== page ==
Obviously, we live in no perfect world, so if your pool temperature is warmer or colder, don’t stress it too much (unless it’s really cold/ warm). If it is warmer make sure to consume a lot of water and if it is colder try to speed up the warm-up process and to get blood flow going after you are done swimming.
This can be done by doing some mobility work such as foam rolling or yoga (which is only going to benefit your swimming) or you can also do a quick 10- to 20-minute jog or cycle. Additionally, if you have to do some strength training on a swimming day you can do that workout right after swimming (just make sure to fuel up properly, both before and after swimming).
Taking a warm or cold shower afterward is also recommended by some. A warm shower will help to get your core body temperature up faster (and without your body having to use energy to do it), while a cold shower can help to lower your body temperature if you are already warm- cold showers tend to also provide a bit of a wake-up shock which should help shake off any feeling of sleepiness.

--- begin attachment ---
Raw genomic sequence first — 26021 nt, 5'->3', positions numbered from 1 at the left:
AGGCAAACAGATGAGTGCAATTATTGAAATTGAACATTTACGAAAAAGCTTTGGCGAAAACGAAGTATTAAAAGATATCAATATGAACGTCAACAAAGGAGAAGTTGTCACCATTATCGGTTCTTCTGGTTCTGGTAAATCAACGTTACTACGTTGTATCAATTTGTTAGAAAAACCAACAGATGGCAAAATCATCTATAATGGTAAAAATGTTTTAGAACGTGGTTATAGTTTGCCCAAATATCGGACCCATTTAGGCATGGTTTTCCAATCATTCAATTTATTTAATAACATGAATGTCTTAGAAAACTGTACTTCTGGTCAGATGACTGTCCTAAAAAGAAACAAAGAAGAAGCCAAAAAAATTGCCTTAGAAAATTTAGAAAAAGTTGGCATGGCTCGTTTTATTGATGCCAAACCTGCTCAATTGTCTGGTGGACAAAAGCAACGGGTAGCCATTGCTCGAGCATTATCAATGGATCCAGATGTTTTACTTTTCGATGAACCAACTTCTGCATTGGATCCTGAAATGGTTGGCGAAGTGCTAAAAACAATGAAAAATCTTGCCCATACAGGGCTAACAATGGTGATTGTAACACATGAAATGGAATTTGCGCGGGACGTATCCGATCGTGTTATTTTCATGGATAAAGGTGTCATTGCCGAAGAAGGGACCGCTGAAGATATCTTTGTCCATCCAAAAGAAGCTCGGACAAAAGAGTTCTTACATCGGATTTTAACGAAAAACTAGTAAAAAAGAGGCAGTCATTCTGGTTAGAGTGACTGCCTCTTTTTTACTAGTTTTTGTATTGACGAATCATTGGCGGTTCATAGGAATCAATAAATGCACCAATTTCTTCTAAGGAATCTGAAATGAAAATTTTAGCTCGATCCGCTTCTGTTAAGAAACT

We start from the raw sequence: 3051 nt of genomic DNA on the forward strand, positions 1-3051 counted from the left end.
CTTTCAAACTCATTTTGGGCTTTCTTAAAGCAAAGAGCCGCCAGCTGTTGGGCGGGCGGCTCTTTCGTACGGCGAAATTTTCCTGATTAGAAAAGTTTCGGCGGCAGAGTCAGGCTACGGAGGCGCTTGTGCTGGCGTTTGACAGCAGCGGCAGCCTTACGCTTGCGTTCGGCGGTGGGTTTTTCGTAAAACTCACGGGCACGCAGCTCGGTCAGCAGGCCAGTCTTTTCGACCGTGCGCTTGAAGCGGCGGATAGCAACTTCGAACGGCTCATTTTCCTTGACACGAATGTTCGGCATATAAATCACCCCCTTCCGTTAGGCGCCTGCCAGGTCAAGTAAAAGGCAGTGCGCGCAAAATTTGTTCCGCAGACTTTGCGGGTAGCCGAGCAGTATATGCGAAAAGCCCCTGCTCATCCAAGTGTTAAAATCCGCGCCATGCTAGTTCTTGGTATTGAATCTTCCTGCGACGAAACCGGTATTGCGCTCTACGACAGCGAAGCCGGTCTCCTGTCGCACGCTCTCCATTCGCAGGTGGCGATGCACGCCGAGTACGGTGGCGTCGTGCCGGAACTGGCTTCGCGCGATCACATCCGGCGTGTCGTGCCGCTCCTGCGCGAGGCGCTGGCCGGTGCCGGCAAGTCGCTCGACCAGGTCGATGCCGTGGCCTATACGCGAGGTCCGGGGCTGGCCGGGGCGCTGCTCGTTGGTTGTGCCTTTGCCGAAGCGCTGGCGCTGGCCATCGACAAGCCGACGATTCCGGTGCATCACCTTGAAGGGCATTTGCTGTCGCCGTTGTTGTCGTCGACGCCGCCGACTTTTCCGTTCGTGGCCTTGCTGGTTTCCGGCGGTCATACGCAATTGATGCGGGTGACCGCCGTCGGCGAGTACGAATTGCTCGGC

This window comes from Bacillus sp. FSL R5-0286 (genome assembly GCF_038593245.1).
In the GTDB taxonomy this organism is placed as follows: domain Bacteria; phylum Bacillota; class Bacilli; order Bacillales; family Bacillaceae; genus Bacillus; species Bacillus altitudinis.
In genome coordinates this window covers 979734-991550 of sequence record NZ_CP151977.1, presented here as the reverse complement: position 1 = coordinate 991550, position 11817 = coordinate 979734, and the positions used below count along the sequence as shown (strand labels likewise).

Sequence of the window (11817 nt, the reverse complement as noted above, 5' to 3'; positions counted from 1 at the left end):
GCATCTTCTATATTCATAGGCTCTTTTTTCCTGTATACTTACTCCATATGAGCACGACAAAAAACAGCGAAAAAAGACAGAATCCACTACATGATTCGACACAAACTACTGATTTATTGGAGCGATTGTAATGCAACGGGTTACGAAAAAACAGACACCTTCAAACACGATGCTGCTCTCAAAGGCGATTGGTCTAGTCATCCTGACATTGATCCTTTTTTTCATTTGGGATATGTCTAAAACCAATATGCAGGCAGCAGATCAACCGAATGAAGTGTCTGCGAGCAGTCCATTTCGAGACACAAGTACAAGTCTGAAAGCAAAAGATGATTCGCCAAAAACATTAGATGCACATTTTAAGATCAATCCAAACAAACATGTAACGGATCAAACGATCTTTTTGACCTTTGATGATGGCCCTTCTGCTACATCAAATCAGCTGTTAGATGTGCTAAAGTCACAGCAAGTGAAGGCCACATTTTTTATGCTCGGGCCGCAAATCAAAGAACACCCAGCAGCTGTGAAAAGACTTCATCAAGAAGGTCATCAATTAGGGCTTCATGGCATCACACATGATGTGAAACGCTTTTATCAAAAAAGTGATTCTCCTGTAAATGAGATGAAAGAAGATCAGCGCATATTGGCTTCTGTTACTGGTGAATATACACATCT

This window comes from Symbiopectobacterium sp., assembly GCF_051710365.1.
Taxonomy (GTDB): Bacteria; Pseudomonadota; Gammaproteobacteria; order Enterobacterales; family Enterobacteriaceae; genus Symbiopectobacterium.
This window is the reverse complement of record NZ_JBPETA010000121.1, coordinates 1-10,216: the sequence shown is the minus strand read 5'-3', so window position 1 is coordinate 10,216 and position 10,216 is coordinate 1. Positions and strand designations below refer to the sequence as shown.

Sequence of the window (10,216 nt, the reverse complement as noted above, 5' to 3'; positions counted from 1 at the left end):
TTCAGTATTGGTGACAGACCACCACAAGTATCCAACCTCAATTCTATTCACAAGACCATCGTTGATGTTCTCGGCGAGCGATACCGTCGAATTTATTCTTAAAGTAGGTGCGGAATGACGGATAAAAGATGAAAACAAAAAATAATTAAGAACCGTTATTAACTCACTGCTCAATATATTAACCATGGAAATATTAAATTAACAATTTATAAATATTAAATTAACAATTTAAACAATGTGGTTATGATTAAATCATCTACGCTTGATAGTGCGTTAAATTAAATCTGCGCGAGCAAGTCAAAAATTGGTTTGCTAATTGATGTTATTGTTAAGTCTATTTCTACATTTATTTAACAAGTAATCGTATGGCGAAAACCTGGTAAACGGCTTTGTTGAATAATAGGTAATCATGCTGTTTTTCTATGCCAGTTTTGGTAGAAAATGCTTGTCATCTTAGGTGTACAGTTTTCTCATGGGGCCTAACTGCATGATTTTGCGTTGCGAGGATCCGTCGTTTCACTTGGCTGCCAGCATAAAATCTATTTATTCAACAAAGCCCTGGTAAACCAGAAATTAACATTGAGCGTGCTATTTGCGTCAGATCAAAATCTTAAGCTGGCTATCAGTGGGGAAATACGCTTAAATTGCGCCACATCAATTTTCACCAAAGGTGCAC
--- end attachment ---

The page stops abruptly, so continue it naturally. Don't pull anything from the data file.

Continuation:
Swimming Is A Full Body Resistance Workout.
One of the more obvious causes for the draining post-swim fatigue may just be the strenuous nature of the exercise. Throughout the 4 main swimming strokes, namely butterfly, backstroke, breaststroke, and freestyle, you’ll be using all of the muscle groups in your body, especially the bigger muscles such as the back, abdominals, chest, quads, hamstrings, and glutes.
Utilizing all of these muscles at once will require a significant amount of energy. On top of that, after a hard workout, your body will have to repair itself and unlike recovering from some other workouts where you only use certain muscle groups, your body will have to be repairing all of its muscles, not just a few different muscle groups.
Additionally, your body will be under constant resistance while swimming since water provides roughly 12 times the resistance of air. That said, the buoyancy of water almost completely removes gravity’s pull on your joints, making the workout low-impact in terms of stress on the joints.
On the flip side, this then causes any stress of movement to shift to the muscles, making swimming both an aerobic and anaerobic workout challenging all of the body’s different energy systems which can easily wear you out.